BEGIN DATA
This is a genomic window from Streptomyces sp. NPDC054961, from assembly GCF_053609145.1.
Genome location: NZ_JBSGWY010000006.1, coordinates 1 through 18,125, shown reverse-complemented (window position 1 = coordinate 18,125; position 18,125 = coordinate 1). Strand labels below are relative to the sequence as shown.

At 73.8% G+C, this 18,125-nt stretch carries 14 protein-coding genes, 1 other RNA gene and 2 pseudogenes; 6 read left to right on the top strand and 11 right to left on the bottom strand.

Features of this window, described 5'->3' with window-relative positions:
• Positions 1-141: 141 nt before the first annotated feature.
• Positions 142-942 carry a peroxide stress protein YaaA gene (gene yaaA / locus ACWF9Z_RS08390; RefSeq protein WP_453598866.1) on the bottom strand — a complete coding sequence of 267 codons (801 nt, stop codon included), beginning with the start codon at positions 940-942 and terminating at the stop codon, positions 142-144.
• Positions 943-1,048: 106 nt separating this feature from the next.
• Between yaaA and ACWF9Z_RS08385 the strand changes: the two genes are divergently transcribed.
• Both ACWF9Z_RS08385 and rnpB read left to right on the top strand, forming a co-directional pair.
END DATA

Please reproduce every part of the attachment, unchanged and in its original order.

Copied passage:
This is a genomic window from Streptomyces sp. NPDC054961, from assembly GCF_053609145.1.
Genome location: NZ_JBSGWY010000006.1, coordinates 1 through 18,125, shown reverse-complemented (window position 1 = coordinate 18,125; position 18,125 = coordinate 1). Strand labels below are relative to the sequence as shown.

At 73.8% G+C, this 18,125-nt stretch carries 14 protein-coding genes, 1 other RNA gene and 2 pseudogenes; 6 read left to right on the top strand and 11 right to left on the bottom strand.

Features of this window, described 5'->3' with window-relative positions:
• Positions 1-141: 141 nt before the first annotated feature.
• Positions 142-942 carry a peroxide stress protein YaaA gene (gene yaaA / locus ACWF9Z_RS08390; RefSeq protein WP_453598866.1) on the bottom strand — a complete coding sequence of 267 codons (801 nt, stop codon included), beginning with the start codon at positions 940-942 and terminating at the stop codon, positions 142-144.
• Positions 943-1,048: 106 nt separating this feature from the next.
• Between yaaA and ACWF9Z_RS08385 the strand changes: the two genes are divergently transcribed.
• Both ACWF9Z_RS08385 and rnpB read left to right on the top strand, forming a co-directional pair.